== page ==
Good question, however I never saw any bloating of the material after exposure to moisture. Maybe an additive is added to the pulp? or the Plastic ratio is high enough to restrict expansion/deterioration of the bonds.
When building eco-buildings in South America I used recycled Tetra Pak cartons which had been converted to sheets for the roof.
The process looks a lot like the new sheet press being developed by V4. Unlike most plastics, Tetra Pak is not widely recycled in Europe and often discarded.
Does Tetra Pak get recycled in your area?
This is an interesting question and depends on the way the PET is shredded.
The closest thing we can use compare to compare the effects of adding plastic to a material is with PET mixed with Plastic Crete. If the ratio of binding vs aggregate gets too low a significant change occurs in strength. 1:2 seems best (Cement : Aggregate) However that aggregate can range with <10% PET to sand mix increasing strength and with 50%-20% gradually decreasing the strength.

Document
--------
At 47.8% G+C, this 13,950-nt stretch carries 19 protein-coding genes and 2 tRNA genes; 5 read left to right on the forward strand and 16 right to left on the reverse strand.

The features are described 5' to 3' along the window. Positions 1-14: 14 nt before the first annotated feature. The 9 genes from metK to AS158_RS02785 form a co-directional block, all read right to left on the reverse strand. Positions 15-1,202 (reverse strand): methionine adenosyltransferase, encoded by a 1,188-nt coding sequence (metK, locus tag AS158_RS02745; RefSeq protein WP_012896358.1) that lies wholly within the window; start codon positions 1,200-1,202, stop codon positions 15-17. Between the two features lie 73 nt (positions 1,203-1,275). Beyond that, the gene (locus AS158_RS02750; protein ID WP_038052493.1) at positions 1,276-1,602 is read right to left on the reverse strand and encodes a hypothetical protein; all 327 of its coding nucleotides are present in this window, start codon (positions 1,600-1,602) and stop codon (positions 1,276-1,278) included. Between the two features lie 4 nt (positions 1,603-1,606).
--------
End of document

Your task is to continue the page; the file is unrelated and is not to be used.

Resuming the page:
In this paper here the source shows the trend between shredded size, and strength with size making a major difference. Another paper does use smooth PET in strands which is too interesting and better effects.
I guess the real question is how long are the fibres we can create, and how rough is their surface by using PET. Because what we want to create are a copy of these plastic industrial standard fibreglass reinforcement for cement. Thus ensuring an improvement in strength rather than a reduction.
Hola, lo siento, ahora vivo en Dominica, no en Perú!
They are made from steel normally. So melting temp is about 1500c. Tricky to work with but it can be melted if you have the right kit.
Is their no recycling system in the Netherlands for this kinda thing?